State-by-state hay summary

Hay Markets

Colorado—In the Feb. 8 report, compared to last report, trade activity light on moderate demand. Retail and stable hay sold mostly steady with a couple of instances of $0.50 cents/bale higher.

Missouri—In the Feb. 8 report, compared to last report, the supply of hay is light to moderate, demand is moderate to good, and prices mostly steady. Warmer temperatures have been a welcome relief but have come at the cost of a lot of mud around. Hay movement has been good as several farmers used much more hay in January than they really wanted to, and it is still a while before there will be any grass even with the recent warm up and most know that there will still be more winter before spring turn out. 

Nebraska—In the Feb. 8 report, compared to last report, alfalfa and grass hay sold steady. Ground and delivered hay and alfalfa pellets steady. Demand was mostly light to instances moderate on round and large squares with good demand for small square bales. Not really a lot of interest from prospective buyers as of now. Many sellers thought the snow would make a difference and buyers would be knocking the door down for a load of hay. That hasn’t been the case this year. 

Oklahoma—In the Feb. 2 report, compared to the last report, demand still remains low. Even with the overall total hay bought and sold was up a little, with most producers reporting that they are still not trading much hay, with most trades being to previous clients. Prices are still holding strong to good quality hay. Next report will be released Feb. 16.

Texas—In the Feb. 9 report, hay prices are mostly steady. Hay is getting more scarce to come by, but buyer demand hasn’t been as prominent this year due to a milder winter in all regions. The milder winter coupled with some timely moisture has aloud winter grazing to sustain producers in some regions longer this year, allowing them to feed less. First cutting of hay in the south will usually be marketed by the end of March or first of April. Next report will be released Feb. 23.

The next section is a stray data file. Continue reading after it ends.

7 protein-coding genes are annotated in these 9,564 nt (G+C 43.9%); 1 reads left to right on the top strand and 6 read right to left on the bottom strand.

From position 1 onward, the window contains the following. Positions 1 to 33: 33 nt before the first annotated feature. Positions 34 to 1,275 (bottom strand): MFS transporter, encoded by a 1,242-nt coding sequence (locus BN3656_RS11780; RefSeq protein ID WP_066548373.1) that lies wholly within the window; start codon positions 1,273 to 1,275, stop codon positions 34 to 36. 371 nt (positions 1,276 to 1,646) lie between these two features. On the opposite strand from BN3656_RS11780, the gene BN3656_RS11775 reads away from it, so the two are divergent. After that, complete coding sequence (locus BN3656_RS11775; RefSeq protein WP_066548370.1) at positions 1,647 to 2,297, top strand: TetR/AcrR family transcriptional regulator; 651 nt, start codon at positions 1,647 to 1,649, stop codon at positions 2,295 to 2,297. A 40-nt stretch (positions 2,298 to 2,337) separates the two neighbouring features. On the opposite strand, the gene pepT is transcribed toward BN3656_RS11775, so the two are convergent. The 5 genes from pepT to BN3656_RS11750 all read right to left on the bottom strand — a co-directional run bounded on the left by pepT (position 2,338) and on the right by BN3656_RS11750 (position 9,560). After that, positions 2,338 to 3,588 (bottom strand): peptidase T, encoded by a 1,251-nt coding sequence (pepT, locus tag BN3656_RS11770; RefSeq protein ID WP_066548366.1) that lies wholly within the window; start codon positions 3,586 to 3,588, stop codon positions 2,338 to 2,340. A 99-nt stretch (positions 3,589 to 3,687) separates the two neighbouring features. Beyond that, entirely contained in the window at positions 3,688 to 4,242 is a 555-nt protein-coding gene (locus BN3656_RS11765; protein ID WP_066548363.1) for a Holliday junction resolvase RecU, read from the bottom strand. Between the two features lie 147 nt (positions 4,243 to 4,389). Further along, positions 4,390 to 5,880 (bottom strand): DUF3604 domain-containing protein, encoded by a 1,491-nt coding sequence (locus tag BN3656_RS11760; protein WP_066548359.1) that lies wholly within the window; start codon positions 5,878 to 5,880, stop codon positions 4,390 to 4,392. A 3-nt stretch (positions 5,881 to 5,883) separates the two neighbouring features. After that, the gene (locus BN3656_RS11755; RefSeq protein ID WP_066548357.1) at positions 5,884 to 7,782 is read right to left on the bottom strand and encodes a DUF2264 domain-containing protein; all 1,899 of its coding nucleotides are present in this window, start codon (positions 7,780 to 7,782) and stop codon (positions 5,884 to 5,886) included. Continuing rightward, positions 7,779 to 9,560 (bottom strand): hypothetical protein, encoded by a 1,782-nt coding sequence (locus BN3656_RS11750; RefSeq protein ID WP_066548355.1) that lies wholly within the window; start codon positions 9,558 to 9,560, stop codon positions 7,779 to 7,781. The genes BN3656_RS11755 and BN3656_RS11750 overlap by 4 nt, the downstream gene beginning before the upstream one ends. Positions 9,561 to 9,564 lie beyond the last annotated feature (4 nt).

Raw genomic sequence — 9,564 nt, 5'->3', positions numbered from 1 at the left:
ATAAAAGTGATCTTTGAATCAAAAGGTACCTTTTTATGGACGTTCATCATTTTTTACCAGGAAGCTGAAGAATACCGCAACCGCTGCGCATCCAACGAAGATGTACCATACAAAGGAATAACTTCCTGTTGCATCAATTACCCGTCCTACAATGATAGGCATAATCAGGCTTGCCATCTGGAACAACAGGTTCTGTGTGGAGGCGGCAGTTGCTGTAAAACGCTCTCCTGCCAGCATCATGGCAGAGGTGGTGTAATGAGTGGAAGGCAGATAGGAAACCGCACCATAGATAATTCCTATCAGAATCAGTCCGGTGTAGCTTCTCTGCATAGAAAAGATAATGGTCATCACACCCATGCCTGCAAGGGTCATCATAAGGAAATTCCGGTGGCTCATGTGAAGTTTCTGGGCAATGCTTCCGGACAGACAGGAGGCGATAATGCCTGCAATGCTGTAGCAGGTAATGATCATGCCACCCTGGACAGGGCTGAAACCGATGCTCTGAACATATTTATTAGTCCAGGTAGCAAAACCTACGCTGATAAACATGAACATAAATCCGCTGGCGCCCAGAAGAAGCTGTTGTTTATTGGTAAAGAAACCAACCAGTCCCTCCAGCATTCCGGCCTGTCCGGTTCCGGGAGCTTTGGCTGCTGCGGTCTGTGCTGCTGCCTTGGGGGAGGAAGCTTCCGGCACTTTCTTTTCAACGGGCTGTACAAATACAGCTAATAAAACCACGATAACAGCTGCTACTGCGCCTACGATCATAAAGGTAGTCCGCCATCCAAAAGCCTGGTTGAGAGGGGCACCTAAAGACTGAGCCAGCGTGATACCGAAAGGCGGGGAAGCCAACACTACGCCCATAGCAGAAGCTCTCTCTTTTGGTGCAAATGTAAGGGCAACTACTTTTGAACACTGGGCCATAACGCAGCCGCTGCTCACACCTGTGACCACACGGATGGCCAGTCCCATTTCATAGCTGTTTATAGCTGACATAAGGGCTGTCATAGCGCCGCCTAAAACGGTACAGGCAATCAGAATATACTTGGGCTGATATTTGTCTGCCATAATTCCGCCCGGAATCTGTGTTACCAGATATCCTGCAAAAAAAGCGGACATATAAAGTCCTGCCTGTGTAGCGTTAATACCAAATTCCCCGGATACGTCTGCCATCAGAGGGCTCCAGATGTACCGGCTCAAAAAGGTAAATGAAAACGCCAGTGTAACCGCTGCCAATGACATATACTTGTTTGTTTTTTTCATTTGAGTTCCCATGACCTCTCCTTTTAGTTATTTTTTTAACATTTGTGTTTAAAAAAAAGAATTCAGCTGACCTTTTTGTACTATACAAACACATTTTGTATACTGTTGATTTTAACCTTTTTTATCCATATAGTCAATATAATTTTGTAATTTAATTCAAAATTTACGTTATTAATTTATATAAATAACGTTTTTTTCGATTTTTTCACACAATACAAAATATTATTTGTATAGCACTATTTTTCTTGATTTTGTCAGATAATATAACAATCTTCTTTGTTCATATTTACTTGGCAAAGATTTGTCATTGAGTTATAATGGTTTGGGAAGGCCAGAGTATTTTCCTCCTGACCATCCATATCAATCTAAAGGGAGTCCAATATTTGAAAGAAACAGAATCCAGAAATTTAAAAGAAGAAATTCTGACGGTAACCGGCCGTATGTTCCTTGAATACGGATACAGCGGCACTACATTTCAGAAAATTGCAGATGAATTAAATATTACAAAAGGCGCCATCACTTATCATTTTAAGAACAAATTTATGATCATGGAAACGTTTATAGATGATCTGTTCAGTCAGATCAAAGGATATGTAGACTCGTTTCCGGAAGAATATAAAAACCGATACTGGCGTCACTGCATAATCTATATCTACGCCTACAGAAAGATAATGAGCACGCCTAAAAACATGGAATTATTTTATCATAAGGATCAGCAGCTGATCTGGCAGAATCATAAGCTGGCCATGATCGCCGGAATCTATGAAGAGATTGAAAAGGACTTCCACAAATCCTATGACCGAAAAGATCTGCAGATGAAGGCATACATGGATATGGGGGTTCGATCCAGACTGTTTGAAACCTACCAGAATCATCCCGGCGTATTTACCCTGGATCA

South Dakota—In the Feb. 9 report, compared to last report, alfalfa hay was steady to weak. Moderate demand for dairy quality alfalfa as low milk prices are pressuring margins for dairy operators causing them to cut cost where they can. Good demand for grass hay and for corn stalks. Very muddy ground conditions as the temps stay above freezing, even overnight, causing the snows to be basically gone now. Livestock producers are having to bed heavily trying to keep their livestock dry as it is so muddy. More seasonal weather next week, at least below freezing point overnight. Very little sunshine and persistent fog has added to the wet, muddy conditions. 

New Mexico—In the Nov. 24, 2023 report, compared to last report, alfalfa hay steady. Trade active, demand good. The the state is 73% complete with fifth cutting, 54% with sixth cutting. Most parts of the state are wrapping up harvest for the season. According to New Mexico Crop Progress report as of Nov. 12, 2023. Hay and roughage supplies improved slightly from the previous week but remained in worse condition than prior years. Hay and roughage supplies were observed to be 25% very short, 42% short, 30% adequate, and 3% surplus. At 14% very short, 37% short, 45% adequate, and 4% surplus, stock water supplies were on par with the 5-year average. This is the last report for the season, reports will resume in spring 2024.

Wyoming—In the Feb. 8 report, compared to last report, hay sold steady on a thin test. Demand was light. Most contacts still have ample tons of hay sitting in hay sheds, tarped or outside waiting for someone to call and purchase their inventory. Some locals continue to purchase some hay on a weekly basis. With the sell off beef cows across the state the last couple of years has taken many mouths off the winter feeding needs so cattlemen haven’t needed much hay to buy. Every year has been different and this one is rather odd in the limited hay that has been sold from the 2023 hay crop.

Montana—In the Feb. 9 report, compared to last report, hay sold fully steady. Hay sales were light this week and demand for hay was light. Many producers report interest was lighter this week compared to last as rain and snow fell across a wide swath of the state, which helped improve drought conditions slightly according to the drought monitor. High quality, high test hay is very scarce and dairies continue to look for high test for immediate use. Canada remained in the market this week with a few loads destined for cattle operations. Most of the hay purchased to ship to Canada was green, but untested feeder hay. Rancher to rancher sales have slowed as many have decided to keep hay instead of selling. The best demand for feeder quality (utility and fair) hay is around $150/ton delivered. Many producers seem content with having some carry over as many are watching the weather very closely. Demand for straw is light as heavy straw supplies continue to be seen especially in the northern portion of the state. Asking prices for straw are running $40-$50/ton for many producers, however limited movement has been seen.